It seems to be the core group of rural Mayo’s finest doing the rounds this time around, but the lads aren’t ruling out returns from the extended citizenry of Castletown and surrounding areas. Says Eddie: “You wouldn’t know who’s coming in and out of the Hardy Bucks these days. It’s like Lillie’s Bordello sometimes, with all the hard men and superstars trying to get a slice of the power pie”. While inquiries as to certain characters are dismissed quickly by besieged and visibly tired public-relations staffers, and the boys visibly shuffle in their seats, the question of whatever happened to Castletown’s resident moonchild, Ladybird, is deemed acceptable. “Ladybird is over in Ibiza on a Manumission tour, so we don’t hear anything from her these days”, says Eddie, after a long draw on a hastily-constructed rollie. “Buzz was meant to meet her a few months back, but he got cold feet and chickened out. She sent Buzz a picture of them shifting last Xmas, which Buzz keeps in the attic for emergencies.”

A major part of the lads’ new live show, according to promoter Cormac Daly, is the topic of getting older: hitting your mid-thirties and making sense of the world, and all of its changes at a very weird time for society in general. Whether we’re going to see a wiser or more savvy Hardy Bucks in action out in Leap, however, is in question, according to Eddie. “Unfortunately, you’ll see physically older Hardy Bucks. I doubt our brains have caught up with the our deteriorating good looks. That’s why hitting the punch bag is essential.” On this important point, Buzz begs to differ. “Well, we’ve all matured over the years, mostly thanks to listening to Joe Rogan. He’s been like a father to us and helped our development so much”.

With the newfound maturity and clarity that age and a position of influence has granted the boys, it’s natural to wonder if they’ve had the inclination to look back on the last few years, the effect that fame and the series has had on their own lives. Eddie looks back on their whirlwind success, from YouTube to RTÉ to storming the silver screen in 2012, as just reward for a lifetime’s hard work. “Being famous in Ireland is like trying to stuff twelve lads into a Volkswagen Passat. It’s first come, first served. We never got any handy numbers from RTÉ like Tubridy and all those other people, sitting around on contract, absorbing tax-payer money for knocking about in a corridor all day. I’d be happy doing that!” Meanwhile, life for the citizenry of Castletown, the small Mayo village where the lads ply various trades for cash in claw, has changed since it was first showcased to the world almost a decade ago, according to Buzz. “We got a few new shops. We had an all-you-can-eat Chinese restaurant that closed down inside a week ’cause we ate everything around us, there was a massage parlour that did so well she apparently made a million quid in one year and retired. We also got a vape shop called Planet of the Vapes that’s doing really well, it’s being run by a man from the Lebanon who’s mad for pints.”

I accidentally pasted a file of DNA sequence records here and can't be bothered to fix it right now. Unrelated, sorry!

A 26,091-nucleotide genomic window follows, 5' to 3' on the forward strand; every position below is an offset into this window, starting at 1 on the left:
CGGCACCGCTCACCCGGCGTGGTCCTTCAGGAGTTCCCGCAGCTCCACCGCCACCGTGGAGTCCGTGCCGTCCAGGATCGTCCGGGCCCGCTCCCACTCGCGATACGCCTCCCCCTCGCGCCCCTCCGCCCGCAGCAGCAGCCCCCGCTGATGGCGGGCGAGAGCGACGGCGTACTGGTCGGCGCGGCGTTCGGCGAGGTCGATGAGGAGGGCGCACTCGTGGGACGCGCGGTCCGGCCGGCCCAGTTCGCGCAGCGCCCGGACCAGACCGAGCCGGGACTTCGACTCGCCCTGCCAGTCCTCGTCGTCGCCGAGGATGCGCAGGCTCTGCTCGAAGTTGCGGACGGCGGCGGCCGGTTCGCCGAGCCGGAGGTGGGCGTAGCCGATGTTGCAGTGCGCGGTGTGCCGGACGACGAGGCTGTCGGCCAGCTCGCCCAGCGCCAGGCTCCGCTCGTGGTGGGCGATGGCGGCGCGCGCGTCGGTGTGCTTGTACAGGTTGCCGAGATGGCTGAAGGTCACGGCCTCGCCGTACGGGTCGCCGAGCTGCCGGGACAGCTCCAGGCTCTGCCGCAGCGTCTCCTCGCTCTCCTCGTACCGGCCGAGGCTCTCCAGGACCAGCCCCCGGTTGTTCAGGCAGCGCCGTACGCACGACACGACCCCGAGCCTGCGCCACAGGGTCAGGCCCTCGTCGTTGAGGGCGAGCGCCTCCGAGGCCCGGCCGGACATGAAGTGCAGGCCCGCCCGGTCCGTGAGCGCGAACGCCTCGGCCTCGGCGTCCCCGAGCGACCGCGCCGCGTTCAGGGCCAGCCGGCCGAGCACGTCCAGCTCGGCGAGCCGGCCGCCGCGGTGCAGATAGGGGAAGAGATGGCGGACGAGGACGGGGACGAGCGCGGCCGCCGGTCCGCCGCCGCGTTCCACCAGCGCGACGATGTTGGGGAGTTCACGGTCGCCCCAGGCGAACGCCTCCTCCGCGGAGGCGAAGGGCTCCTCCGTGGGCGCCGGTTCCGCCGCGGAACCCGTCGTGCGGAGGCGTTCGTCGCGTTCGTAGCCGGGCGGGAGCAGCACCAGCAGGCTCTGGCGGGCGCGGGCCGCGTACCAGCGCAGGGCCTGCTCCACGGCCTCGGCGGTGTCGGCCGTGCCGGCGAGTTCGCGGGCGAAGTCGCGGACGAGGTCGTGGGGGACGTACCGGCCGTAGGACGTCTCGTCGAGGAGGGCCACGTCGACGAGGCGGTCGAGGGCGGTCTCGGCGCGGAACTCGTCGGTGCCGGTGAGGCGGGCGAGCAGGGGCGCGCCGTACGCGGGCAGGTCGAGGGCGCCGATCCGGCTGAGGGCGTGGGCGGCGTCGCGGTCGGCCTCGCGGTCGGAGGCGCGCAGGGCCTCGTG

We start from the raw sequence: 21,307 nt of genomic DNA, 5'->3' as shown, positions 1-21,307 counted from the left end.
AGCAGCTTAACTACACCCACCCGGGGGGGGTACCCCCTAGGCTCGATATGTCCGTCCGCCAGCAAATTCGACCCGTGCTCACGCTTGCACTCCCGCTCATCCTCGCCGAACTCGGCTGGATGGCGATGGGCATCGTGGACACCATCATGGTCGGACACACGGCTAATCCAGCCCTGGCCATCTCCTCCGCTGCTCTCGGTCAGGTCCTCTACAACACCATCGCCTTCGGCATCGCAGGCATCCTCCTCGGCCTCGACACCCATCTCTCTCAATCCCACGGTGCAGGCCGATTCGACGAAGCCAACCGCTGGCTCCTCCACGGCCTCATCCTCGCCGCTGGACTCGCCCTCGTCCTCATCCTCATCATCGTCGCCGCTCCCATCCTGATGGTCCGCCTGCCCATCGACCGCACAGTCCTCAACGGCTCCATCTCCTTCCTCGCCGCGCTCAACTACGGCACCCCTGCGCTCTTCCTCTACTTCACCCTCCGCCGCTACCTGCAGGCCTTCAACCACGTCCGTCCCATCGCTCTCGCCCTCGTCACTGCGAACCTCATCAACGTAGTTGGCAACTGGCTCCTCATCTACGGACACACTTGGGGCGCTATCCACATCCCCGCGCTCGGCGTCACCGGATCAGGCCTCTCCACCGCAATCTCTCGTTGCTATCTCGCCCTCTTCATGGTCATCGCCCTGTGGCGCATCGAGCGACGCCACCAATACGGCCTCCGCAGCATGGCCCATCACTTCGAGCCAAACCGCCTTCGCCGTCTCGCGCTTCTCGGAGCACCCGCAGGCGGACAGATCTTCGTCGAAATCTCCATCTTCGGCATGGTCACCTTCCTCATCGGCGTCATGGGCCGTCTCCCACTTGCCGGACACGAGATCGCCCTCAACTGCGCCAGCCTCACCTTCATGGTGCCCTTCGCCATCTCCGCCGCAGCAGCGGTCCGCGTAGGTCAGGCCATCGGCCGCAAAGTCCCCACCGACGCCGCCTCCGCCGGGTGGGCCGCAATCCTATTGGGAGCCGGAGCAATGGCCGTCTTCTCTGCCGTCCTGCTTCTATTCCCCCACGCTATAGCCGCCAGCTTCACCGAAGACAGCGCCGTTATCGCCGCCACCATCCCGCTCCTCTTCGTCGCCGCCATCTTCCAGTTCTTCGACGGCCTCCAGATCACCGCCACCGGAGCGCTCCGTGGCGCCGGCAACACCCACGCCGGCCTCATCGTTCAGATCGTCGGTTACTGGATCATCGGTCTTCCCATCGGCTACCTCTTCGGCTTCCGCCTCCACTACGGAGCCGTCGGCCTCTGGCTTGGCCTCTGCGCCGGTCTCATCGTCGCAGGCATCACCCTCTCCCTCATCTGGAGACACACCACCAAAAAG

As mentioned earlier, the lads are heading to Connolly’s of Leap on the 23rd of December, as part of touring for the new show. While one readily assumes that the consumption of copious amounts of tinned beverages presents no issues to any of the crew, the gig will be the lads’ first sojourn under the McNicholl family’s famous hammers. Buzz remains undaunted. “We’ve all done time down in Cork. Love the place. Never been to this venue, but the first time you do anything is always the best. So in saying that, we’re confident that this will be the best gig anyone has ever seen.” Time wears on, and with PR people conspicuously ushering the next in a queue of arts journalists through the door, Eddie is compelled to throw in a quick few words for fans in Cork before we wrap up hurriedly. “We love ye to bits. And thank you for all your continued support over the years. Haven’t been to Leap before. I never heard of the place to be honest. But any time spent in Cork is quality time, and we’re looking forward to raising the roof & reuniting wth you afterwards. ‘Hon the lushers! Echo! Echo!”

Loah: Staying True to This Heart

Ahead of taking to the stage in Cyprus Avenue next week, Sallay Matu Garnett, aka Loah, speaks with Mike McGrath-Bryan about her work and her journey.

For some, music is entertainment, a safety blanket amid the mundane or the chaotic. For others, it is catharsis, a means of coming to terms with life experiences and the self. For Sallay Matu Garnett, pseudonymously known as Loah, it’s also been the summary of a lifelong journey along lines of culture, identity and the artistic process. This summer saw the crossing of a major milestone along that path, with the release of debut extended-player ‘This Heart’ via Ensemble Music, after a string of streaming songs and extensive gigging. Garnett discusses the creation of a long-awaited piece of work. “Recording the band was very simple – we all went up to Hellfire Studios, with gorgeous views of the Dublin mountains for a week and the band nailed it. The vocals took a lot longer, they were done over a few months. And there were extra sessions for grand pianos, saxophones, strings, that kind of thing. The creative process was much more complicated, I changed my mind many times about how to do it. It took me a long time to be confident enough to even record, frankly. But once I decided, we got it done fairly simply as I’m lucky to have some great musicians around me.”

With the process of studio creation demystified and a tangible body of work given to her music, time to live with the music has been taken, and Garnett is keen to progress. “I think the songs are really something, and I’m very proud. The performances by the band are stellar. I don’t think there’s much that I would change for how we treated those songs,. However, I’m also very ready to move on from that sound, phase and chapter of writing and open up to a new exploration.”